Amy Laura Hall is assistant professor of theological ethics at Duke Divinity School and a dedicated mother of two girls who often accompany Mom on business trips. It is not unusual for Hall to check her blouse for toddler goop as she begins a lecture.
Her audiences are often left both disturbed and grateful for this ordained Methodist's insights into the way our society tends to see children as an inconvenience. Hall is a Henry Luce III Fellow in Theology (2004-2005), and she is using this grant to write a book titled Conceiving Parenthood. Associate editor Agnieszka Tennant spoke with Hall recently.
Throughout history, conservative Christians have believed that personhood begins at conception. As technology began to present us with new choices, have you noticed a shift in the way we think about personhood?
This question is tricky, given our history. Even Christians committed to biblical truth and salvation through Christ have been tempted to bend, stretch, and evade God's unequivocal call to "choose life." When land, money, health, or status has been at stake, Christians have reshaped their imaginations to see some humans as subhuman, as not quite children of the heavenly Father. There are obvious, blatant examples—from slavery to selectively aborting fetuses with disabilities. But there are also more subtle examples—from exploiting cheap human labor to using "excess" embryos for medical research.
A consistent life ethic, whereby we think of all human life as gathered safely in the bosom of God, requires a radically nonutilitarian way of life. Evangelical Christians still struggle with this call. Biotechnology offers a new set of temptations. But it also grants a new opportunity to witness to life.
In the lead story, Bob Smietana describes your pro-life friend's reaction to an embryo under the microscope. Why do you think she decided it wasn't a human being?
I think her desire for the gift of a child of her own collided with her conviction that each incipient human life is a gift cherished by God. In that collision, her previous conviction had to fall away.
This has occurred to a segment of evangelical and mainline Christians. As we have become privy to the prayers of infertile couples, as we have watched embryos chosen under the microscope, as we have rightly cherished and baptized children born through in vitro fertilization (IVF), we have been wooed to put aside our sense of the incalculable worth of early embryonic life.
Perhaps our wonder at the way biotechnology can so masterfully create has overtaken our wonder at the relatively unpredictable ways the God of Jesus Christ creates families of blessing. Consider Matthew's genealogy. Now there is a mysterious, even mystifying, process that should evoke awe.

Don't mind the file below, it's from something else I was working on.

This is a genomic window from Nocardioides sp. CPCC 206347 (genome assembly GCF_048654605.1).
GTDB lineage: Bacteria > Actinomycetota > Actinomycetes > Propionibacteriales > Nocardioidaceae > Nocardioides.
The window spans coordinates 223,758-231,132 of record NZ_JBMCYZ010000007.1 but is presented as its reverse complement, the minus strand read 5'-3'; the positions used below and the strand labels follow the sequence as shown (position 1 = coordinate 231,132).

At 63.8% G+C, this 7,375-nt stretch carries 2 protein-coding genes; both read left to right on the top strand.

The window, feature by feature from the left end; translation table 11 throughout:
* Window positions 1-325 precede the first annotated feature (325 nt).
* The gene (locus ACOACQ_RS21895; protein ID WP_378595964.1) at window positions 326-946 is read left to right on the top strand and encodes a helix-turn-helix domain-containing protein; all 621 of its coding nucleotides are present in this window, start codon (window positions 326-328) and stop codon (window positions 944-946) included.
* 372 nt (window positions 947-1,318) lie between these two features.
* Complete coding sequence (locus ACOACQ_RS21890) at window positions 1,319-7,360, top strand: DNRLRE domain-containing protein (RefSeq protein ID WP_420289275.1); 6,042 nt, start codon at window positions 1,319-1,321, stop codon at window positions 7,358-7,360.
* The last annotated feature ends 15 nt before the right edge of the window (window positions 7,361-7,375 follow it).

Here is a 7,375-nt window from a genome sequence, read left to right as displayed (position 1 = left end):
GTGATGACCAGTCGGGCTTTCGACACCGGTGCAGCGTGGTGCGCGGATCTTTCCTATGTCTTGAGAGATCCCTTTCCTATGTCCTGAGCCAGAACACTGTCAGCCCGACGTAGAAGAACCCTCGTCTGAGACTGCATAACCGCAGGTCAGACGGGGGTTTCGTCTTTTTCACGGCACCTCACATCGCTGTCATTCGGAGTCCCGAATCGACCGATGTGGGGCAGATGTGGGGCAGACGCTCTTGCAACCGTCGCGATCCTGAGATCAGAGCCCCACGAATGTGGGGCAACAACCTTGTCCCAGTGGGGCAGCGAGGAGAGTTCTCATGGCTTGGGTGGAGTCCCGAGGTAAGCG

Some Christians say the ethical way to do IVF is to freeze the fertilized egg before the DNA strands of the sperm and egg combine. Do you agree?
How did we come to the point where Christians are trying to sort through the logistics of joining DNA to DNA? What kind of trajectory gave this generation the task of timing the exact, precise moment when IVF is licit or illicit? Why were we so very intent to solve the problem of infertility that we have mastered the exact timing of when sperm and egg become incipient human life?
There are evangelicals who argue that it is natural to want to have our own children so badly that we will expend tremendous time, effort, and expertise to pursue them. It is a God-given drive, some say, and it should come as no surprise that Christians have used all our scientific advances to drive toward parenthood.
I come back again and again to a pithy section on parenthood in Karl Barth's Church Dogmatics. He reminds us that "the Son on whose birth alone everything seriously and ultimately depended has now become our Brother." The irreproducible gift of Christ must shape the way we think about procreation. The prayer of Hannah cannot be the prayer of the Christian woman because the child on whom our hope depends has already been born and has become our brother. The supposedly natural, desperate desire to bear a particular, promised child may be changed by our faith in the birth of a baby boy in an inauspicious manger in Bethlehem.
Through Christ's death and resurrection, we are adopted, made heirs of the promise. Our generation should refuse to answer the questions of technological timing and start asking about the dearth of Sunday school teachers for the children who are already ours through baptism, about the dearth of adoptive parents for children in this country who are supposedly too risky for us to accept into our homes. At what precise moment does the "emotional DNA" of a foster child become intermingled with our own?
What would you advise a Christian who is debating using a therapy developed from the "existing" stem-cell lines?